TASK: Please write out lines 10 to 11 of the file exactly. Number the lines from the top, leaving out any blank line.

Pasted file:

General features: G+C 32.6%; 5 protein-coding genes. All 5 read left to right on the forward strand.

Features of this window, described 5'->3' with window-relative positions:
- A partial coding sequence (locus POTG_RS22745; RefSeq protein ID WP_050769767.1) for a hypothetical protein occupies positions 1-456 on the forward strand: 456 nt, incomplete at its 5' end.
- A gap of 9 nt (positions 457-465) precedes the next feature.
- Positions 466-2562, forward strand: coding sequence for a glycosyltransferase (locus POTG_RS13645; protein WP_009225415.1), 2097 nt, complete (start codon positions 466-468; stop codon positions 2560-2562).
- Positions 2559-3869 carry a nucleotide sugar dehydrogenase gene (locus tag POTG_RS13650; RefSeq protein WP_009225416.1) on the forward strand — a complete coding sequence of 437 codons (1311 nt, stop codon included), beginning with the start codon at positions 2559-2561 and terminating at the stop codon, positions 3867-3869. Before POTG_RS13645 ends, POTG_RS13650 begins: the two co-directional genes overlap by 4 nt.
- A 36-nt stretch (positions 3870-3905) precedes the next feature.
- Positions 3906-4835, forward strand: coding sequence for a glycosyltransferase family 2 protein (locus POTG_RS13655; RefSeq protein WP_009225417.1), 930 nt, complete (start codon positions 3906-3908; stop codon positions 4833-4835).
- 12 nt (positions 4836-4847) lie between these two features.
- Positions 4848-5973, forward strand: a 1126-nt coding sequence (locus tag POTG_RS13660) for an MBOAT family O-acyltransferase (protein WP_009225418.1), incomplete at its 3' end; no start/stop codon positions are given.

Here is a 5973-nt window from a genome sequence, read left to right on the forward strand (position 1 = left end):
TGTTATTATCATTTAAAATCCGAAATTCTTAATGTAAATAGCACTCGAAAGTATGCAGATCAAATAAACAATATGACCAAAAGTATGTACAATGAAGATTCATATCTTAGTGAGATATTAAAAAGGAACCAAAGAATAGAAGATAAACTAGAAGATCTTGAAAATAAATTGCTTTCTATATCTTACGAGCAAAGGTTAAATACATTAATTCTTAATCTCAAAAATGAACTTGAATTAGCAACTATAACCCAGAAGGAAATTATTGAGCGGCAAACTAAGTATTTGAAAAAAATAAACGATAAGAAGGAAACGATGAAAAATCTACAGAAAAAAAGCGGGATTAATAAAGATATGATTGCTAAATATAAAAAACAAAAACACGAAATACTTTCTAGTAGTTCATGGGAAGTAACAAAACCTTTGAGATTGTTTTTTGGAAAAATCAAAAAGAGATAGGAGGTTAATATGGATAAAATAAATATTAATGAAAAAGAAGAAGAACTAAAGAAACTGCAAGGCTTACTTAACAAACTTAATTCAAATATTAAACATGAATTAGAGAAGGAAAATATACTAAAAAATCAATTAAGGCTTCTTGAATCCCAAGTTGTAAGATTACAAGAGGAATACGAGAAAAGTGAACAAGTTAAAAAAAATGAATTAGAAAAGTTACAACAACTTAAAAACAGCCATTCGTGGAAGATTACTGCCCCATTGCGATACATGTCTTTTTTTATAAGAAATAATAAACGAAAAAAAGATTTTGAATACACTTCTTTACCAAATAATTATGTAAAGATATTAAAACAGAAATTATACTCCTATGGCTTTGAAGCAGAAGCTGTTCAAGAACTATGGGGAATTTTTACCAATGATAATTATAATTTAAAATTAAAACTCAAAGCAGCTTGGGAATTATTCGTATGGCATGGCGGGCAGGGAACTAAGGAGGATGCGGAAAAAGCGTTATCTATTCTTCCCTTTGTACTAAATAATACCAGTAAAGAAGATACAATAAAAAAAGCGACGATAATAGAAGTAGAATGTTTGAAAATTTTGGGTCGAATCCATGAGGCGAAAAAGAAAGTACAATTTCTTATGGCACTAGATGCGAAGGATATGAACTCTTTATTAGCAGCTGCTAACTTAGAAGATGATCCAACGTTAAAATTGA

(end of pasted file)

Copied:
- Positions 4848-5973, forward strand: a 1126-nt coding sequence (locus tag POTG_RS13660) for an MBOAT family O-acyltransferase (protein WP_009225418.1), incomplete at its 3' end; no start/stop codon positions are given.

Here is a 5973-nt window from a genome sequence, read left to right on the forward strand (position 1 = left end):